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Psychological Expressions in Akbar Padamsee’s Head Series

Ved Prakash Bhardwaj

Akbar Padamsee’s name is prominent among the artists who gave direction to modern Indian art. He has been doing both abstract and figurative works. He also sculpted, did photography, wrote on art, made films and digital prints. He worked in all fields of expression. That’s why his art cannot be tied to any one genre. An exhibition of his last days’ drawings is going on at Delhi’s Triveni Art Gallery. The exhibition will be on till February 18.

Akbar Padamsee

The drawings included in this exhibition are in watercolour. Some drawings are made with pen and pencil. Padamsee is famous for his pen and charcoal drawings. Through different faces, he brings out the psyche of the person. For Padamsee, art has been a medium for the expression of self-experience. It can be felt in these drawings.

Born in Mumbai in 1928, Akbar Padamsee graduated from the Sir J J School of Arts in 1951, with a Diploma in Painting, then he went to live and work in France. In 1952, he was awarded a prize by Andre Breton on behalf of the Journale d’Art. Padamsee’s first solo exhibition was held in Paris in the same year at Galerie Saint Placide.

An artwork by Akbar Padamsee.

Padamsee’s inventive spirit has allowed him to experiment with a varied range of mediums, from oil, and watercolour to photography and digital printmaking. Whatever medium he chose, the artist conveys a command over space, form, and colour. He is best known for his Grey Series, Metascapes, and Mirror Images.

Once he said that I draw my heads from the world that I know intimately but my viewers find a sense of detachment in them. It is not easy to say what would have been the reason behind saying this. The reason viewers feel alienated from his Head series works is that people always want to see a familiar form in the heads. When a viewer cannot match the face of Padamsee’s drawing with a familiar personality, he creates an emotional distance from him in frustration. When he created a head series on Gandhiji, it was easy for people to co-relate. The simplistic state of the viewer’s relationship with a work of art is that of looking at it and referencing it in some form, giving them the satisfaction that someone has created it. In this way, the viewer is freed from the need for thought. But Padamsee’s drawings do not offer this facility to the viewer. Either the viewer looks at these drawings and then ponders who the faces on the paper could be and why they are so. Why is his expression so ambiguous? Anyone can get distracted by seeing these faces immersed in the bottomless depth of the world of thoughts and feelings. Sometimes it is not easy for the audience to understand these faces by being clear and sometimes abstract. That’s why he separates from them. Like often unfamiliar and undefined experiences, Padamsee’s drawings fail to leave a lasting impression on the psyche of most viewers. But when a viewer makes a relationship with these drawings at any level, form, or feeling, then for him the interpretation of many experiences is included in the abstract faces. And when this happens, the viewer himself becomes a part of the drawing.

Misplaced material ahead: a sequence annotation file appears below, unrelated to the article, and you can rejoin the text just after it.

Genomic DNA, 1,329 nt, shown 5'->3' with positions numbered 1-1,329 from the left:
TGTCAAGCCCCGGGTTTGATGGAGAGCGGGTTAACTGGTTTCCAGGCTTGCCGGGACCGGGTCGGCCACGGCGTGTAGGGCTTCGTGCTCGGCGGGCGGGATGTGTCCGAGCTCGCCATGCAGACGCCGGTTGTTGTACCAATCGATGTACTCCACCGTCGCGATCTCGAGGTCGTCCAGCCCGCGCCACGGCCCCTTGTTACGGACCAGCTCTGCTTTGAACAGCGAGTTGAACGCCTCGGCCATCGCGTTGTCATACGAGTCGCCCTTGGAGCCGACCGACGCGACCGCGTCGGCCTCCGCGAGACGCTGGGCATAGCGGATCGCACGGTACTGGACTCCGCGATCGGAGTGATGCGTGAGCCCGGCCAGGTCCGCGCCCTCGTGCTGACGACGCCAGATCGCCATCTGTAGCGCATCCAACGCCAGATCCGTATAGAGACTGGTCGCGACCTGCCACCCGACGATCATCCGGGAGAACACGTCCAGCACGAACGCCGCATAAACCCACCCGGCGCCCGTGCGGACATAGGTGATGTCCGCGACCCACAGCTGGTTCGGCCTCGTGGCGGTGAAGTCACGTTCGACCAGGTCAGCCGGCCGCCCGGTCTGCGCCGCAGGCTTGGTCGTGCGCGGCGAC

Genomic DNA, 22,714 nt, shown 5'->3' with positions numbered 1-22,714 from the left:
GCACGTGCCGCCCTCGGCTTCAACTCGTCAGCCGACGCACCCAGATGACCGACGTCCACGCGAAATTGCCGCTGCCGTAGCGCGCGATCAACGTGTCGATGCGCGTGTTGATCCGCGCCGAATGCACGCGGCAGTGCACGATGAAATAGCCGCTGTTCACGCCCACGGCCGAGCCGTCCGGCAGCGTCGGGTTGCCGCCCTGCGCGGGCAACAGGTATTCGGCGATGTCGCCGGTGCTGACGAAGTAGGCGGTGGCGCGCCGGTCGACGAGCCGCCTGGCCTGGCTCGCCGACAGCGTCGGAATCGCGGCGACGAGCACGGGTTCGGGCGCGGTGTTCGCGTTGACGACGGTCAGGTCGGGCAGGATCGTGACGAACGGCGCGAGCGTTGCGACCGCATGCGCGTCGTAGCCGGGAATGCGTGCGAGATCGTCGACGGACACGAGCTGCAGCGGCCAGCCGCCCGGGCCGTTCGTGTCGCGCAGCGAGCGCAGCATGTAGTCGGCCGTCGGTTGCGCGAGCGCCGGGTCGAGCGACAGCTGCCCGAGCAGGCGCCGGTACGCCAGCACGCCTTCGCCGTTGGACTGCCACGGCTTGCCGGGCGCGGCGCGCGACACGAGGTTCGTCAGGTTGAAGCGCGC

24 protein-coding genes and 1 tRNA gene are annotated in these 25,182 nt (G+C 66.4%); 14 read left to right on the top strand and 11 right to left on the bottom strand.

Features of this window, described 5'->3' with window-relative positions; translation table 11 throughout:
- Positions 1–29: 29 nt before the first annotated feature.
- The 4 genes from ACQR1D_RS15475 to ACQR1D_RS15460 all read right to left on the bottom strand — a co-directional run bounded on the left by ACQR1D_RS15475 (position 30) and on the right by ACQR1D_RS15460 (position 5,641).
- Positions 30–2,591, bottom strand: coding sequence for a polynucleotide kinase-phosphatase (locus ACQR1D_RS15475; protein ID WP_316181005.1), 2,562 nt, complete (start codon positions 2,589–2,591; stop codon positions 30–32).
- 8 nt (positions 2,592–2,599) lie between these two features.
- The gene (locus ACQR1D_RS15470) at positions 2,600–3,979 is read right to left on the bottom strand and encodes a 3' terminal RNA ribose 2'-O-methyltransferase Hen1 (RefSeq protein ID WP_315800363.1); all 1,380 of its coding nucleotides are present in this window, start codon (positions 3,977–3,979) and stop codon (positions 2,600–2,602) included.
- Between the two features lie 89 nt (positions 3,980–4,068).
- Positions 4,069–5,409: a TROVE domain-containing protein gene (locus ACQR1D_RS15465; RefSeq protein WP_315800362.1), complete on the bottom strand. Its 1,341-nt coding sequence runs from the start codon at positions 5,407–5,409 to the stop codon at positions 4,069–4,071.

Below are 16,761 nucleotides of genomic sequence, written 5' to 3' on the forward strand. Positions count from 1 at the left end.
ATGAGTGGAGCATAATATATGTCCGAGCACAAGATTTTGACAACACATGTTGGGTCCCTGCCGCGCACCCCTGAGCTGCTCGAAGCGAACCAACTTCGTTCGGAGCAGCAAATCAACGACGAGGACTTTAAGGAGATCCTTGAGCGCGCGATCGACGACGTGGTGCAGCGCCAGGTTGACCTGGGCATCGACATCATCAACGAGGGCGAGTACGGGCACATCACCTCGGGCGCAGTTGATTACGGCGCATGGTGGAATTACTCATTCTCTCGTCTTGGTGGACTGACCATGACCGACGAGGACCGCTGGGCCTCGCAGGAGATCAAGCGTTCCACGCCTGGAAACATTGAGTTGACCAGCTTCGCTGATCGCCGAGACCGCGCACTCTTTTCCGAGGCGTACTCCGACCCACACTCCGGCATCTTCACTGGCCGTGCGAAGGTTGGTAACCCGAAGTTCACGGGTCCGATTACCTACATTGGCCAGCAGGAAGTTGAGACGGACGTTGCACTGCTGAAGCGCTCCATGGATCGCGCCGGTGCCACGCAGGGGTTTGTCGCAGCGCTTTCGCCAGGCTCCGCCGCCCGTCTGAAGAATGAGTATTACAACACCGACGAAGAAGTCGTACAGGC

The displayed drawings are not associated with the identity of any individual. Padamsee has been a scholar of Indian philosophy as well as literature. Its influence on his art can be felt. In each drawing, he creates different psychological images of a person with different expressions. A characteristic of these drawings is that some geometric shapes divide the faces, in one or two drawings there is a greater use of abstraction. The geometric structures and abstractions are reminiscent of his Metascape series of paintings. There are many layers of work in these drawings. They don’t have a very deep colour. The soft tone of black has been used more.

Artworks by Akbar Padamsee.